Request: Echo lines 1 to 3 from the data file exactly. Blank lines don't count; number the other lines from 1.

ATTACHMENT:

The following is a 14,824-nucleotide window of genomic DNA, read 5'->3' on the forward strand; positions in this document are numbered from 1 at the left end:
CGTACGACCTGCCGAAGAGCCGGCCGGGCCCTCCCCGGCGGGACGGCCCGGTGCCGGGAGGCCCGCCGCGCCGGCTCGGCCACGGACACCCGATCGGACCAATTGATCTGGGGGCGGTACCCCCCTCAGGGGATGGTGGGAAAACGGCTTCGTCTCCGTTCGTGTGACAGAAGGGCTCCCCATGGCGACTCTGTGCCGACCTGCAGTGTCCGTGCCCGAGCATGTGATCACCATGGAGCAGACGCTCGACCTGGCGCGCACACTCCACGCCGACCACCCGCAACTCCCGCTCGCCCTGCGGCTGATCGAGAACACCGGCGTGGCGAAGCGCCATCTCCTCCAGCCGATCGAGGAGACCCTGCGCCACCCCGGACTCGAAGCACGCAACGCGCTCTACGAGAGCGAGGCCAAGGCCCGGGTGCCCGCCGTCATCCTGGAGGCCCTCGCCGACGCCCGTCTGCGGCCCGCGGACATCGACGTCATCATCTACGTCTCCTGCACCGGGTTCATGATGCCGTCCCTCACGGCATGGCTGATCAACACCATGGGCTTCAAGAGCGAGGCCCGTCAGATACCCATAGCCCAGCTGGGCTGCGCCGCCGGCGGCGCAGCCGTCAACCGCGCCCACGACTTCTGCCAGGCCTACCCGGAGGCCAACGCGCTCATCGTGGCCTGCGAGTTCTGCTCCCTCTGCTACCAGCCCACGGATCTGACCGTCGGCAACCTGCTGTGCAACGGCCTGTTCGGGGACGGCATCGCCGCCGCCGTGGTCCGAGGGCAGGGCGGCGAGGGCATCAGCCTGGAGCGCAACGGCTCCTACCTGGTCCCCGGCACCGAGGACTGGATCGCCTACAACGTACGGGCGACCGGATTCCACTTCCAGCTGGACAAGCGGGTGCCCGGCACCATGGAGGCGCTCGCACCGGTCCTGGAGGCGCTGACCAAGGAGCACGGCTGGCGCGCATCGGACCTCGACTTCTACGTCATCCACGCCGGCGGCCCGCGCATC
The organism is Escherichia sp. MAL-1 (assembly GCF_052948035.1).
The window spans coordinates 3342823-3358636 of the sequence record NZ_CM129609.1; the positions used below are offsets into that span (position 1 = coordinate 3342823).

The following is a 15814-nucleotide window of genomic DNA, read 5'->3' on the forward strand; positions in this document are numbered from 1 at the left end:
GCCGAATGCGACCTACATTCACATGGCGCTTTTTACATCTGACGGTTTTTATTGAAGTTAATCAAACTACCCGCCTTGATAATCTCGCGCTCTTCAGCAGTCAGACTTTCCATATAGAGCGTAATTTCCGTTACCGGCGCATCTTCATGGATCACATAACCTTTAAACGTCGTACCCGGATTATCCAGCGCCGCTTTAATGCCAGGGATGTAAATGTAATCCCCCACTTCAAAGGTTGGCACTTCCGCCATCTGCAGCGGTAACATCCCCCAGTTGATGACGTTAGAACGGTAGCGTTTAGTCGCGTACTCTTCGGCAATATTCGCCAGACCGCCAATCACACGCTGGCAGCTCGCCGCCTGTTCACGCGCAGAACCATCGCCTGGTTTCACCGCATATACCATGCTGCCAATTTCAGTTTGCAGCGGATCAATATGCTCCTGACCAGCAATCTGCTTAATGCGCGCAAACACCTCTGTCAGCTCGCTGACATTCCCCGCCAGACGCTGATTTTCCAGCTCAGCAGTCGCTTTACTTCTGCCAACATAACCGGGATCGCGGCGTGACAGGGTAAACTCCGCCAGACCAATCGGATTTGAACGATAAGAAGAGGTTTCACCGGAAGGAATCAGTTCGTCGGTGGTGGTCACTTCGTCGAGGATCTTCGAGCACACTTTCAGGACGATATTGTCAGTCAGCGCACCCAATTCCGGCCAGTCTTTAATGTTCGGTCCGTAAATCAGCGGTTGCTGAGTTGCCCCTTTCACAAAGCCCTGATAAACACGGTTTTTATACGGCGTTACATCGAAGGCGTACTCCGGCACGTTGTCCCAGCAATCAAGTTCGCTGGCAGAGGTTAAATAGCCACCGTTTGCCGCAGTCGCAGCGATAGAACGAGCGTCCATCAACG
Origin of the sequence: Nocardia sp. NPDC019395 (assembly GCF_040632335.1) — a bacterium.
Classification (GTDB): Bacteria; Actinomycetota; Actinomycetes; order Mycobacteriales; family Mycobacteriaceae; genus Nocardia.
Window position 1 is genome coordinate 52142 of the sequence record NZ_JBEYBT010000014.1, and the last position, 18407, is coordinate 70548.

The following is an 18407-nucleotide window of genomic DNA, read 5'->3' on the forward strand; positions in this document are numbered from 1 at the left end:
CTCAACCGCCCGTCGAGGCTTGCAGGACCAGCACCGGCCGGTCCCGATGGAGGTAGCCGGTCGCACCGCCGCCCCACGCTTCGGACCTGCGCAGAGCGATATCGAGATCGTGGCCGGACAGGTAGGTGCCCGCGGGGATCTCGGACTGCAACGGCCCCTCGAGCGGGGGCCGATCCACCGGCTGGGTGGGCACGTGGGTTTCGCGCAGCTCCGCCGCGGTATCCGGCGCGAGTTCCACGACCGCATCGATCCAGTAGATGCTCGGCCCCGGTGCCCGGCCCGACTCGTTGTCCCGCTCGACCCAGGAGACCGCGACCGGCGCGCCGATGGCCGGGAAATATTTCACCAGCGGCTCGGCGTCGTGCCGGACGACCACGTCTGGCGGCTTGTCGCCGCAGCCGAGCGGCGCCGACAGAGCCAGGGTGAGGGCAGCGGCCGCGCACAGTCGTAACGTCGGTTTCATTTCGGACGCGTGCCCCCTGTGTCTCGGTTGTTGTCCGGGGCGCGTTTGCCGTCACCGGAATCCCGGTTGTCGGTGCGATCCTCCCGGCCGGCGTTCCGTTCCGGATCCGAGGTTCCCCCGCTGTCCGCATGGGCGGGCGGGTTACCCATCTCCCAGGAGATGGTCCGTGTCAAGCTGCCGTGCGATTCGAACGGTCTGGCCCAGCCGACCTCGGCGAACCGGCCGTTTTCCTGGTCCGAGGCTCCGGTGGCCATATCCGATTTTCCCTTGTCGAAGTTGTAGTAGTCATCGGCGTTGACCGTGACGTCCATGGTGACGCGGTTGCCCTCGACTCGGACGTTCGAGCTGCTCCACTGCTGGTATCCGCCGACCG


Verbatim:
The following is a 14,824-nucleotide window of genomic DNA, read 5'->3' on the forward strand; positions in this document are numbered from 1 at the left end:
CGTACGACCTGCCGAAGAGCCGGCCGGGCCCTCCCCGGCGGGACGGCCCGGTGCCGGGAGGCCCGCCGCGCCGGCTCGGCCACGGACACCCGATCGGACCAATTGATCTGGGGGCGGTACCCCCCTCAGGGGATGGTGGGAAAACGGCTTCGTCTCCGTTCGTGTGACAGAAGGGCTCCCCATGGCGACTCTGTGCCGACCTGCAGTGTCCGTGCCCGAGCATGTGATCACCATGGAGCAGACGCTCGACCTGGCGCGCACACTCCACGCCGACCACCCGCAACTCCCGCTCGCCCTGCGGCTGATCGAGAACACCGGCGTGGCGAAGCGCCATCTCCTCCAGCCGATCGAGGAGACCCTGCGCCACCCCGGACTCGAAGCACGCAACGCGCTCTACGAGAGCGAGGCCAAGGCCCGGGTGCCCGCCGTCATCCTGGAGGCCCTCGCCGACGCCCGTCTGCGGCCCGCGGACATCGACGTCATCATCTACGTCTCCTGCACCGGGTTCATGATGCCGTCCCTCACGGCATGGCTGATCAACACCATGGGCTTCAAGAGCGAGGCCCGTCAGATACCCATAGCCCAGCTGGGCTGCGCCGCCGGCGGCGCAGCCGTCAACCGCGCCCACGACTTCTGCCAGGCCTACCCGGAGGCCAACGCGCTCATCGTGGCCTGCGAGTTCTGCTCCCTCTGCTACCAGCCCACGGATCTGACCGTCGGCAACCTGCTGTGCAACGGCCTGTTCGGGGACGGCATCGCCGCCGCCGTGGTCCGAGGGCAGGGCGGCGAGGGCATCAGCCTGGAGCGCAACGGCTCCTACCTGGTCCCCGGCACCGAGGACTGGATCGCCTACAACGTACGGGCGACCGGATTCCACTTCCAGCTGGACAAGCGGGTGCCCGGCACCATGGAGGCGCTCGCACCGGTCCTGGAGGCGCTGACCAAGGAGCACGGCTGGCGCGCATCGGACCTCGACTTCTACGTCATCCACGCCGGCGGCCCGCGCATC
The organism is Escherichia sp. MAL-1 (assembly GCF_052948035.1).